Recommended Professional Saxophones

The Selmer 52 Series II Paris, Selmer 62 Series III Paris, and the Selmer 72 Series “Reference 54” (Spirit of Mark VI) are all exceptionally fine professional instruments.

Buying a Saxophone vs Renting a Saxophone

Renting prior to purchasing allows for the return of an instrument which is an important consideration with beginner students.  Credible rental sources will apply rental payments towards the purchase price.  Rentals are usually only available for beginner instruments. is the only source we are aware of that also offers intermediate and professional level instruments on a rent to own basis.


Types of Saxophones

Saxophones in common use today are the Eb sopranino, Bb soprano, Eb alto, Bb tenor, Eb baritone, and quite rare but still in use are the Bb bass and Eb contrabass.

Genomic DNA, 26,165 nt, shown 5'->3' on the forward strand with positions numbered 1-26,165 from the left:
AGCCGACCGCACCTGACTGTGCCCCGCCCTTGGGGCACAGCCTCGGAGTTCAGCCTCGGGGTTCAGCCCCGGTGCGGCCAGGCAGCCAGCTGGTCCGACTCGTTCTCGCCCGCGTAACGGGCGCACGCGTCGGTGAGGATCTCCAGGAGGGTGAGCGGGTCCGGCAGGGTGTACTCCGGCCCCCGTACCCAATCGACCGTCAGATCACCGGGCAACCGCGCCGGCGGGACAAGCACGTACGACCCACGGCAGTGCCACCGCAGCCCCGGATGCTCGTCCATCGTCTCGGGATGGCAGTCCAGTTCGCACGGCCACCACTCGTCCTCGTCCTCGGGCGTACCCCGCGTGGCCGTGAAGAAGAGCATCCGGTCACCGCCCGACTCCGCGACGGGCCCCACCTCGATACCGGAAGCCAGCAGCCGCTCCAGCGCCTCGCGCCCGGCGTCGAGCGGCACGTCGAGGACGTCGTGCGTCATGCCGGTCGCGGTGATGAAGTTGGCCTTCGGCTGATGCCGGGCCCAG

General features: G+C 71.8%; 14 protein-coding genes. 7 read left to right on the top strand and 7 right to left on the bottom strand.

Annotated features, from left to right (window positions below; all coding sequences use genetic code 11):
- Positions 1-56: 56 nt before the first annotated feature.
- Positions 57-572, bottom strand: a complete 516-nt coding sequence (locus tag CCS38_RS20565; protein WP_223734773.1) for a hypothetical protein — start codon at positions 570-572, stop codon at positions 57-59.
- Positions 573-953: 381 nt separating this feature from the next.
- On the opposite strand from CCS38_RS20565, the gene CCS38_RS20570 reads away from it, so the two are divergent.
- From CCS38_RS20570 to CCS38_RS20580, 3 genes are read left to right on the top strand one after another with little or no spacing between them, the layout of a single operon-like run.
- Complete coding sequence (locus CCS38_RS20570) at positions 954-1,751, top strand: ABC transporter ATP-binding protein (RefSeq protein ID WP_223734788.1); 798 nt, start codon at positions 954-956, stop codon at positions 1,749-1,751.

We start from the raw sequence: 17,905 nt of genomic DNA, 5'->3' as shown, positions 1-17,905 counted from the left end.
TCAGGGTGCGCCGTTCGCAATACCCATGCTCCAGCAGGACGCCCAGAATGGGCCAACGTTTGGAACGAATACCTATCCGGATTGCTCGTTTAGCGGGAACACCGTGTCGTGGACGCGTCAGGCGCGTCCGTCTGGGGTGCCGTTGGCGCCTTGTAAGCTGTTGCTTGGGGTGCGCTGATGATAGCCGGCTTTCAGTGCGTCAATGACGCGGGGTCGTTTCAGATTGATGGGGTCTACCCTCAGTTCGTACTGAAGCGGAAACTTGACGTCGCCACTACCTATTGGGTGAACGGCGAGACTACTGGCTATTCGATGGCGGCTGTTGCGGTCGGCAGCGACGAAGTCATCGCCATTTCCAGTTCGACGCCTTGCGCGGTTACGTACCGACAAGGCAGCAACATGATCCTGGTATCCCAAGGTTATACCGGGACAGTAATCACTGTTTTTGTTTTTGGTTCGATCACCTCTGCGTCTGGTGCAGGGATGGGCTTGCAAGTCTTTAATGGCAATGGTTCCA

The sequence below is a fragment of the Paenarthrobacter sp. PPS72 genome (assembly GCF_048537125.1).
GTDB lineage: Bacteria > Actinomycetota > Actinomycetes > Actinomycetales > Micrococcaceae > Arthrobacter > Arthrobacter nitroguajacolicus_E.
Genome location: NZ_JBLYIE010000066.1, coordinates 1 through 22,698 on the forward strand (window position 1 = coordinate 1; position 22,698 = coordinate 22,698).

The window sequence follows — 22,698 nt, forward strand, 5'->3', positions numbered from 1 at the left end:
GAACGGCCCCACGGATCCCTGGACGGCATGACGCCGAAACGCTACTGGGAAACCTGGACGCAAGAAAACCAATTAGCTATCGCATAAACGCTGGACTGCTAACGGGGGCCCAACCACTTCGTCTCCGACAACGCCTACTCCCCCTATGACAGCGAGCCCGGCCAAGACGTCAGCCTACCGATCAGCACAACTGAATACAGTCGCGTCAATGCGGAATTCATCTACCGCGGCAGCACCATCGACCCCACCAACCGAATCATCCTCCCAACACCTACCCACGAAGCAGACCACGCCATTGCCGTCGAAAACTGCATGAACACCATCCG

3 Reasons to buy a second saxophone mouthpiece

Saxophone players often utilize more than a single mouthpiece for different types of playing.  Mouthpieces with a larger chamber provide a softer and less strident tone and are favored by saxophonists for classical playing.  Mouthpieces with a smaller chamber or lower clearance above the reed (high baffle) produce a noticeably brighter sound and are favored by many jazz, funk and rock musicians.   Various types of materials are used to make saxophone mouthpieces including hard rubber, plastic, bronze, surgical steel, glass and crystal.   The material may make a slight difference but it is the dimensions of the mouthpiece which will alter the sound most noticeably.


How to take care of your saxophone